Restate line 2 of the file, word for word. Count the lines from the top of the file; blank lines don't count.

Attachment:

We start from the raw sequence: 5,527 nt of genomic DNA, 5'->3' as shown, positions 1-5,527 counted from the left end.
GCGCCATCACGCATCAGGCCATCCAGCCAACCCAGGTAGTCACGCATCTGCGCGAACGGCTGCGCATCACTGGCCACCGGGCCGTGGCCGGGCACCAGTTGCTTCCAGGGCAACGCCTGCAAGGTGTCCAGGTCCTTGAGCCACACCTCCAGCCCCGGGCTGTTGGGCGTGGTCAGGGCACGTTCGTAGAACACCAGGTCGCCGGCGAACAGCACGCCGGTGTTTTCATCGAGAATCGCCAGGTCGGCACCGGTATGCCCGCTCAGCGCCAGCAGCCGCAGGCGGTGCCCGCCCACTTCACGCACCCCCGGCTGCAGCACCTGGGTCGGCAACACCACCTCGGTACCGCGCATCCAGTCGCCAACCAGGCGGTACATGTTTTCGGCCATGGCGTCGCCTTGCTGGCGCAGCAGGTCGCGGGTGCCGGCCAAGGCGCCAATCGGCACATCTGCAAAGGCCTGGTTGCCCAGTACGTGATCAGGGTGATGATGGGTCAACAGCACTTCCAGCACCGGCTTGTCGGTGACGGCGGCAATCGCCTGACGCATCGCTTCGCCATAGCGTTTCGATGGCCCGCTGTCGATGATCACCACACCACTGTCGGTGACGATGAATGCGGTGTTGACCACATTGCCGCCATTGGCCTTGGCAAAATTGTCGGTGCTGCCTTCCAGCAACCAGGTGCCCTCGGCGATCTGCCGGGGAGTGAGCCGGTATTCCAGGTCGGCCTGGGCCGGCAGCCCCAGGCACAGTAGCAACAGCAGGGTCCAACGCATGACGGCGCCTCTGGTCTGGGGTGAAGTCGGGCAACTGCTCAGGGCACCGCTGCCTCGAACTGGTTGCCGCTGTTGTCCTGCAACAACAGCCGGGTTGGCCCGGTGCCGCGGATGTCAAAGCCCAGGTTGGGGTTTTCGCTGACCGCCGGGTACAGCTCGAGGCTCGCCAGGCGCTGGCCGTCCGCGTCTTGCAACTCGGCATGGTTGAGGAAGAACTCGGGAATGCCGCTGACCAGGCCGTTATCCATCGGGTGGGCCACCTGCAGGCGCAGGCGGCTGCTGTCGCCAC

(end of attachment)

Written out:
GCGCCATCACGCATCAGGCCATCCAGCCAACCCAGGTAGTCACGCATCTGCGCGAACGGCTGCGCATCACTGGCCACCGGGCCGTGGCCGGGCACCAGTTGCTTCCAGGGCAACGCCTGCAAGGTGTCCAGGTCCTTGAGCCACACCTCCAGCCCCGGGCTGTTGGGCGTGGTCAGGGCACGTTCGTAGAACACCAGGTCGCCGGCGAACAGCACGCCGGTGTTTTCATCGAGAATCGCCAGGTCGGCACCGGTATGCCCGCTCAGCGCCAGCAGCCGCAGGCGGTGCCCGCCCACTTCACGCACCCCCGGCTGCAGCACCTGGGTCGGCAACACCACCTCGGTACCGCGCATCCAGTCGCCAACCAGGCGGTACATGTTTTCGGCCATGGCGTCGCCTTGCTGGCGCAGCAGGTCGCGGGTGCCGGCCAAGGCGCCAATCGGCACATCTGCAAAGGCCTGGTTGCCCAGTACGTGATCAGGGTGATGATGGGTCAACAGCACTTCCAGCACCGGCTTGTCGGTGACGGCGGCAATCGCCTGACGCATCGCTTCGCCATAGCGTTTCGATGGCCCGCTGTCGATGATCACCACACCACTGTCGGTGACGATGAATGCGGTGTTGACCACATTGCCGCCATTGGCCTTGGCAAAATTGTCGGTGCTGCCTTCCAGCAACCAGGTGCCCTCGGCGATCTGCCGGGGAGTGAGCCGGTATTCCAGGTCGGCCTGGGCCGGCAGCCCCAGGCACAGTAGCAACAGCAGGGTCCAACGCATGACGGCGCCTCTGGTCTGGGGTGAAGTCGGGCAACTGCTCAGGGCACCGCTGCCTCGAACTGGTTGCCGCTGTTGTCCTGCAACAACAGCCGGGTTGGCCCGGTGCCGCGGATGTCAAAGCCCAGGTTGGGGTTTTCGCTGACCGCCGGGTACAGCTCGAGGCTCGCCAGGCGCTGGCCGTCCGCGTCTTGCAACTCGGCATGGTTGAGGAAGAACTCGGGAATGCCGCTGACCAGGCCGTTATCCATCGGGTGGGCCACCTGCAGGCGCAGGCGGCTGCTGTCGCCAC